Possible Directions for the Canadian Defence Review

Last week the Defence Minister gave a detailed outline to Embassy Magazine on the upcoming defence review.  This, and the earlier interview by John Iveson, are starting to provide an outline of where that review might go.

Some of the key points follow:

  • It will complete by the end of 2016, assumably in time for budget 2017;
  • It will set a “road map” for the next 10 to 20 years;
  • It will be public and more, according to the minister:  “We will consult with the public, through MPs, committees, stakeholders and think-tanks, so that we have a vision in line with our foreign policy objectives,”
  • The UK Strategic Defence and Security Review, according to the minister, is “helping me to shape how Canada can look at doing [the defence review],”
  • the MND also seemed to favor the UK's use of “an interactive website to get public input.”
  • allies will be consulted

Already certain trends have been fixed by the Minister:

  • reportedly continental defence, Arctic sovereignty and Canada’s responsibilities within the North American Aerospace Defense Command and the North Atlantic Treaty Organization will “stay constant”
  • the size of the military will be examined;
  • where the military operates will be examined with the Minister offering future deployments will aim at: “the next stage of evolution” of the conflict in the [Syrian-Iraqi] region.  He also seemed to indicate that he is not, therefore, fixed on Iraq and will be prepared to go elsewhere:  “We need to deal with groups when they are smaller or, better yet, prevent them from being created in the first place.”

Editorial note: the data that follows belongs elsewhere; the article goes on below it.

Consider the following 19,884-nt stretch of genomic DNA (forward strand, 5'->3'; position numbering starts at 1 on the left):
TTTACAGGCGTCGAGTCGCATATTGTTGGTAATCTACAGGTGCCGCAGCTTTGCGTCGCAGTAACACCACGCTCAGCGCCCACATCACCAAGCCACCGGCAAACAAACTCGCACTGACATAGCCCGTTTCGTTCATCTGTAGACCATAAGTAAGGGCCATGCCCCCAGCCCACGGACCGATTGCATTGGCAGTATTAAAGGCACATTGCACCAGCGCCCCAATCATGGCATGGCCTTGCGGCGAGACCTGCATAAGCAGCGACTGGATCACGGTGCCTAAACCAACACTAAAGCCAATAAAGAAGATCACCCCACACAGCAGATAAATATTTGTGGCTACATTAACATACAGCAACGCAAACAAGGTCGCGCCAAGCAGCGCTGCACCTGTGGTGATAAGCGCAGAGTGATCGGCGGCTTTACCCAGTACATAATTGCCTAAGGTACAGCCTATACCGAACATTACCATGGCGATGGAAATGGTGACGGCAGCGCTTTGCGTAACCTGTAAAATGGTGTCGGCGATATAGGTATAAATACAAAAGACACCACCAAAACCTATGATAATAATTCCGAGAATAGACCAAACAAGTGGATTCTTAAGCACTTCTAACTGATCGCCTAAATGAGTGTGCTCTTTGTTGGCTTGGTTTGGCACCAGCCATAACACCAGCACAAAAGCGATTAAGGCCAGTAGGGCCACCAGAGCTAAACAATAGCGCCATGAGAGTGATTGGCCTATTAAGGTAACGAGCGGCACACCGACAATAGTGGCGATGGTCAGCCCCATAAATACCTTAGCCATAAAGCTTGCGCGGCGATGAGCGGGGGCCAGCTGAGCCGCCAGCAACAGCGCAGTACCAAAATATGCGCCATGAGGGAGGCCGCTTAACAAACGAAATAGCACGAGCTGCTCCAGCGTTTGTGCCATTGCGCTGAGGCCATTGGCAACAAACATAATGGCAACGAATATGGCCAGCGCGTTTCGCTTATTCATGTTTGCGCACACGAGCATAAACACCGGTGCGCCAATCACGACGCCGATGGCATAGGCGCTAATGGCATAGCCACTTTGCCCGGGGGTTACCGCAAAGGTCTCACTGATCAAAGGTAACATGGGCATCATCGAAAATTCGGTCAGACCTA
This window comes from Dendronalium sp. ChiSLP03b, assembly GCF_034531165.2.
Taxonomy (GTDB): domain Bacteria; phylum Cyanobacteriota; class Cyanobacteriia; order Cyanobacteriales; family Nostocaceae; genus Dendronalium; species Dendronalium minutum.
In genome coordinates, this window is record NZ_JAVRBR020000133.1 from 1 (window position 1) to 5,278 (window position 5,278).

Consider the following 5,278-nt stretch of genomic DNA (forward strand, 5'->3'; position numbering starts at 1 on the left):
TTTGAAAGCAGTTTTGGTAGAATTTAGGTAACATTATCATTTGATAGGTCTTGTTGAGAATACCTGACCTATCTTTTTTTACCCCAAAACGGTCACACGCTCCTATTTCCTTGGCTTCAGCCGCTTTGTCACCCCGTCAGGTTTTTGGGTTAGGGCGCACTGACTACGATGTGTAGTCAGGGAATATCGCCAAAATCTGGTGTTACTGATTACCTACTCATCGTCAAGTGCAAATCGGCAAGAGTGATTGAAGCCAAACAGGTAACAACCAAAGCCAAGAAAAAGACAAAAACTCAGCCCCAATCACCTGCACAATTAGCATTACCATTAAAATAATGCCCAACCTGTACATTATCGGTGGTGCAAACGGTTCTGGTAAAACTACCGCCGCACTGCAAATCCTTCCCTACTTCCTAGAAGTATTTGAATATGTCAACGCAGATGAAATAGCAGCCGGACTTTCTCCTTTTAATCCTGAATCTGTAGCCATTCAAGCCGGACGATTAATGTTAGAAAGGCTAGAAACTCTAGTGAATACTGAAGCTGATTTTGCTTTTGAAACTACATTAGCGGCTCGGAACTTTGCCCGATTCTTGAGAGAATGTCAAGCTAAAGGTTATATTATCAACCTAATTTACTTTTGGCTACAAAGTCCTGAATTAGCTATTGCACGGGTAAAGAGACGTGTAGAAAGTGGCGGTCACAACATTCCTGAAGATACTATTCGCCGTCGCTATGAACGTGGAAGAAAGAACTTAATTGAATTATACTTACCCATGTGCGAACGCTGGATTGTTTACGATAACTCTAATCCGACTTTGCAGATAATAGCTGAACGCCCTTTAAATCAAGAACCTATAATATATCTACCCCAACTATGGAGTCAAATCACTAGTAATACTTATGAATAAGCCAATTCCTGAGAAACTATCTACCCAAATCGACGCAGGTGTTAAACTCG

• He indicated there is a clear role for Special Forces in this type of operation and suggested Canada should also be prepared to assist in such areas as casualty evacuation;
  • There is a recognition that the funding devoted to capital today is inadequate attended with the suggestion that addressing it immediately is unlikely.  Rather the minister stated that “10 years from now, we will have the right capability for all our services”
  • Procurement itself will be looked at in "extreme detail;"
  • Procurement staffing levels will likely increase in an apparent attempt to overcome persistent project delays;
  • The gap in naval capabilities is of great concern and he does not intend for the CF 18 replacement delays to produce the same gap;
  • The National Shipbuilding Procurement Strategy will move forward but there will be a “narrowing down exactly [of] which ships are needed and how many” according to the reporter;
  • Defence funding levels do not appear to be have been set although the minister offered that funding will be "consistent and predictable” and that “as the economy improves, we can look at adjusting things as well;”

There was a partial elaboration of the Throne Speech’s “leaner, more agile, better-equipped military.”  It would seem that while the overall size of the armed forces will be examined, the minister will not be trimming the “fighting force.”  He offered that “Leaner and more agile is about the ability to respond and the military’s ability to prevent and react to situations at home and abroad. We are keeping the planned increases,” he said. “But could it look different? It could.”

Broadsides will attempt to offer up and elaborate the on many views on this issue and current Canadian defence generally.  Certainly, different assessments than this one are actively sought as are those that spot new trends developing within the defence review.


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